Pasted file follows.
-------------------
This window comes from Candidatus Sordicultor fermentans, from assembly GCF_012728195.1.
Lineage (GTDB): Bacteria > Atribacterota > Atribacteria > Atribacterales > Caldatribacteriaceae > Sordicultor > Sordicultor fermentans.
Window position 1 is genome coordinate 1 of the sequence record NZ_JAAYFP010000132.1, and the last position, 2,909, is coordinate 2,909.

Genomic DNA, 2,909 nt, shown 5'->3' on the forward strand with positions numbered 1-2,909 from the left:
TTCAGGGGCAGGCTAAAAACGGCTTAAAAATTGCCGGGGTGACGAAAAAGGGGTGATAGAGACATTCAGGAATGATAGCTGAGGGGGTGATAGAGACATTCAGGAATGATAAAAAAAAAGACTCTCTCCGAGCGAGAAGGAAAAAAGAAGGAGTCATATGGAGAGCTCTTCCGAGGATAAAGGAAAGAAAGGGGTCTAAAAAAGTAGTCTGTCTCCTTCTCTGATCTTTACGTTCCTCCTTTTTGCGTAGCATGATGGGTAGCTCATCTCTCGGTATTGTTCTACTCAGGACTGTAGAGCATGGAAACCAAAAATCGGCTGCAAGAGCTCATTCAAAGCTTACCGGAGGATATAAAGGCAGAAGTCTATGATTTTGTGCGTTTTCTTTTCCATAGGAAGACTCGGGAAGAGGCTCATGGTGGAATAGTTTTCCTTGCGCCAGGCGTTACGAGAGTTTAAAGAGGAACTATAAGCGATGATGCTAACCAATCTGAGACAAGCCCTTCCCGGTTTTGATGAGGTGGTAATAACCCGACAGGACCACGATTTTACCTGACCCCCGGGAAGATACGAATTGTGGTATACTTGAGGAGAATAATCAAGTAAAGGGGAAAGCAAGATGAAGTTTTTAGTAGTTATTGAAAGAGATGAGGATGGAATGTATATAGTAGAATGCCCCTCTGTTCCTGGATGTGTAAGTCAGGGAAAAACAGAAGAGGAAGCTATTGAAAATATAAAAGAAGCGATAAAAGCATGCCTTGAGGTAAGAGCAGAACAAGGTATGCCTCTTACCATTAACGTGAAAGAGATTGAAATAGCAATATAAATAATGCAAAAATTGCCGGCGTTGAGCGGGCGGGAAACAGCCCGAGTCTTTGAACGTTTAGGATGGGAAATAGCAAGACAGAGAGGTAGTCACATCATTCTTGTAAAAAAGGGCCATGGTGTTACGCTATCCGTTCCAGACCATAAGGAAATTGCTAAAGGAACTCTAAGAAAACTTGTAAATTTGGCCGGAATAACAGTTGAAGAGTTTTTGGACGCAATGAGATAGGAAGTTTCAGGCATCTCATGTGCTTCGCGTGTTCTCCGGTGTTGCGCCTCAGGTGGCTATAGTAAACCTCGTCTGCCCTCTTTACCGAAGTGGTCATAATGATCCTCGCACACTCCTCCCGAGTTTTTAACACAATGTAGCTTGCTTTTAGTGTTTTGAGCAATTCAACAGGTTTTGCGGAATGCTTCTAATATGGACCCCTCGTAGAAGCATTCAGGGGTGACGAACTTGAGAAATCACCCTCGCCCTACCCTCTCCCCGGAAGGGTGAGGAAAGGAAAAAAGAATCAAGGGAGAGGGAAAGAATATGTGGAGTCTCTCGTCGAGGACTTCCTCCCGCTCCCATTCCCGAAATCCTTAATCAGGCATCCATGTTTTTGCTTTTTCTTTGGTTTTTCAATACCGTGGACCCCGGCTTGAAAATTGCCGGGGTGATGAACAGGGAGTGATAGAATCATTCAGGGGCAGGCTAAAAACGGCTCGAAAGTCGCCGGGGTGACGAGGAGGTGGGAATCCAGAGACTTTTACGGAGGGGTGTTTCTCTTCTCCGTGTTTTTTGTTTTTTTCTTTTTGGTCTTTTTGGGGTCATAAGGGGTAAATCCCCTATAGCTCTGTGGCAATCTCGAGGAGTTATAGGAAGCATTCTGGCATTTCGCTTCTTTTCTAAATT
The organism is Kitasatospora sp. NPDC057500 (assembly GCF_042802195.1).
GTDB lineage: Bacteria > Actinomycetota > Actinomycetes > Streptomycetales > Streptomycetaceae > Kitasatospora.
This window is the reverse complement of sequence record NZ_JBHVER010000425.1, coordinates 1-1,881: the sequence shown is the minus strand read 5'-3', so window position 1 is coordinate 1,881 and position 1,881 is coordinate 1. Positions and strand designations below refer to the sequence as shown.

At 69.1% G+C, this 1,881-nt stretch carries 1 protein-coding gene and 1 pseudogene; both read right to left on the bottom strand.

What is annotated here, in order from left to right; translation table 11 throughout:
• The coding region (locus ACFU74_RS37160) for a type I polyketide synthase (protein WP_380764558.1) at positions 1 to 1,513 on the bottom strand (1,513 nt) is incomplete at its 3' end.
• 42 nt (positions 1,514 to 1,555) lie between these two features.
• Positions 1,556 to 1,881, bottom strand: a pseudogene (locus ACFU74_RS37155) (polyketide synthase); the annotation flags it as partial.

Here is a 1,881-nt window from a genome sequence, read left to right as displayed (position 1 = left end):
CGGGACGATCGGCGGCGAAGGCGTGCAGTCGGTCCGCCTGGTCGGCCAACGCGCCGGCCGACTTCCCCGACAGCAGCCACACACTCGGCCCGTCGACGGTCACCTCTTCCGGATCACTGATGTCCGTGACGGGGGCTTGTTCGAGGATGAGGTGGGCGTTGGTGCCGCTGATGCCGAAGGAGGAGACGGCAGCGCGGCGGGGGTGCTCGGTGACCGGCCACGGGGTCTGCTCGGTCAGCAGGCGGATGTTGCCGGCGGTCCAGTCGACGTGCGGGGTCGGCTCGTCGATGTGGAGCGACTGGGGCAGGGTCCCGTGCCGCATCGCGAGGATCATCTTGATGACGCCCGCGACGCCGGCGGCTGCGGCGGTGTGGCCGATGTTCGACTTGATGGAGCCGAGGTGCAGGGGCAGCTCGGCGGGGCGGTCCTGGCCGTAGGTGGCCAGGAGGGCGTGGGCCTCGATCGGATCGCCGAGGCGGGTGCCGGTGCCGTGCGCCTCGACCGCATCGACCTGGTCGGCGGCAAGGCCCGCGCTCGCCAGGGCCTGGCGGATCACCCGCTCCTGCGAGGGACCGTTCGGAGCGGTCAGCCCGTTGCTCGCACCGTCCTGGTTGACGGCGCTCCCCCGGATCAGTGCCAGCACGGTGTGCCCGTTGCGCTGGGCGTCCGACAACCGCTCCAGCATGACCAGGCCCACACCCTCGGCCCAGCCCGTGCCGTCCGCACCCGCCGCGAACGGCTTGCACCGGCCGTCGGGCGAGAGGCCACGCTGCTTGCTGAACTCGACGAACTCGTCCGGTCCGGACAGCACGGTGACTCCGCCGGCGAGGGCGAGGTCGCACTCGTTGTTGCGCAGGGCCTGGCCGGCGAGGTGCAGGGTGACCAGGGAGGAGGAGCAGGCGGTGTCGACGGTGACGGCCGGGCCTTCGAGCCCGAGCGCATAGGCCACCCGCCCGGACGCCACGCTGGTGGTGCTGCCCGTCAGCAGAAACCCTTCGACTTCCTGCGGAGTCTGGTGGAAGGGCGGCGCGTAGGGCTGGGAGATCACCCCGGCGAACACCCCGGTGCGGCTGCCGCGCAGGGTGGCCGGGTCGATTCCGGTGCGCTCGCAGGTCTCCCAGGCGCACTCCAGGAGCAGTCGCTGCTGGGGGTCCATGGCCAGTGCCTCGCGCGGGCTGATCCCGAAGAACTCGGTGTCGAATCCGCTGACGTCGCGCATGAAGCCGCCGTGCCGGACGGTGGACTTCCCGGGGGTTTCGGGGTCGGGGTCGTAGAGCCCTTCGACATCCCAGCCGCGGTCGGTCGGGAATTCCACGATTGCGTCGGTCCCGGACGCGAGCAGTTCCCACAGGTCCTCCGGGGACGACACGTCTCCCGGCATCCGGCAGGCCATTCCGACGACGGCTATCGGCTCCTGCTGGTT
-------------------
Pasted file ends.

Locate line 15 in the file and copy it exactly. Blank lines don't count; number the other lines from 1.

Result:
CGGGACGATCGGCGGCGAAGGCGTGCAGTCGGTCCGCCTGGTCGGCCAACGCGCCGGCCGACTTCCCCGACAGCAGCCACACACTCGGCCCGTCGACGGTCACCTCTTCCGGATCACTGATGTCCGTGACGGGGGCTTGTTCGAGGATGAGGTGGGCGTTGGTGCCGCTGATGCCGAAGGAGGAGACGGCAGCGCGGCGGGGGTGCTCGGTGACCGGCCACGGGGTCTGCTCGGTCAGCAGGCGGATGTTGCCGGCGGTCCAGTCGACGTGCGGGGTCGGCTCGTCGATGTGGAGCGACTGGGGCAGGGTCCCGTGCCGCATCGCGAGGATCATCTTGATGACGCCCGCGACGCCGGCGGCTGCGGCGGTGTGGCCGATGTTCGACTTGATGGAGCCGAGGTGCAGGGGCAGCTCGGCGGGGCGGTCCTGGCCGTAGGTGGCCAGGAGGGCGTGGGCCTCGATCGGATCGCCGAGGCGGGTGCCGGTGCCGTGCGCCTCGACCGCATCGACCTGGTCGGCGGCAAGGCCCGCGCTCGCCAGGGCCTGGCGGATCACCCGCTCCTGCGAGGGACCGTTCGGAGCGGTCAGCCCGTTGCTCGCACCGTCCTGGTTGACGGCGCTCCCCCGGATCAGTGCCAGCACGGTGTGCCCGTTGCGCTGGGCGTCCGACAACCGCTCCAGCATGACCAGGCCCACACCCTCGGCCCAGCCCGTGCCGTCCGCACCCGCCGCGAACGGCTTGCACCGGCCGTCGGGCGAGAGGCCACGCTGCTTGCTGAACTCGACGAACTCGTCCGGTCCGGACAGCACGGTGACTCCGCCGGCGAGGGCGAGGTCGCACTCGTTGTTGCGCAGGGCCTGGCCGGCGAGGTGCAGGGTGACCAGGGAGGAGGAGCAGGCGGTGTCGACGGTGACGGCCGGGCCTTCGAGCCCGAGCGCATAGGCCACCCGCCCGGACGCCACGCTGGTGGTGCTGCCCGTCAGCAGAAACCCTTCGACTTCCTGCGGAGTCTGGTGGAAGGGCGGCGCGTAGGGCTGGGAGATCACCCCGGCGAACACCCCGGTGCGGCTGCCGCGCAGGGTGGCCGGGTCGATTCCGGTGCGCTCGCAGGTCTCCCAGGCGCACTCCAGGAGCAGTCGCTGCTGGGGGTCCATGGCCAGTGCCTCGCGCGGGCTGATCCCGAAGAACTCGGTGTCGAATCCGCTGACGTCGCGCATGAAGCCGCCGTGCCGGACGGTGGACTTCCCGGGGGTTTCGGGGTCGGGGTCGTAGAGCCCTTCGACATCCCAGCCGCGGTCGGTCGGGAATTCCACGATTGCGTCGGTCCCGGACGCGAGCAGTTCCCACAGGTCCTCCGGGGACGACACGTCTCCCGGCATCCGGCAGGCCATTCCGACGACGGCTATCGGCTCCTGCTGGTT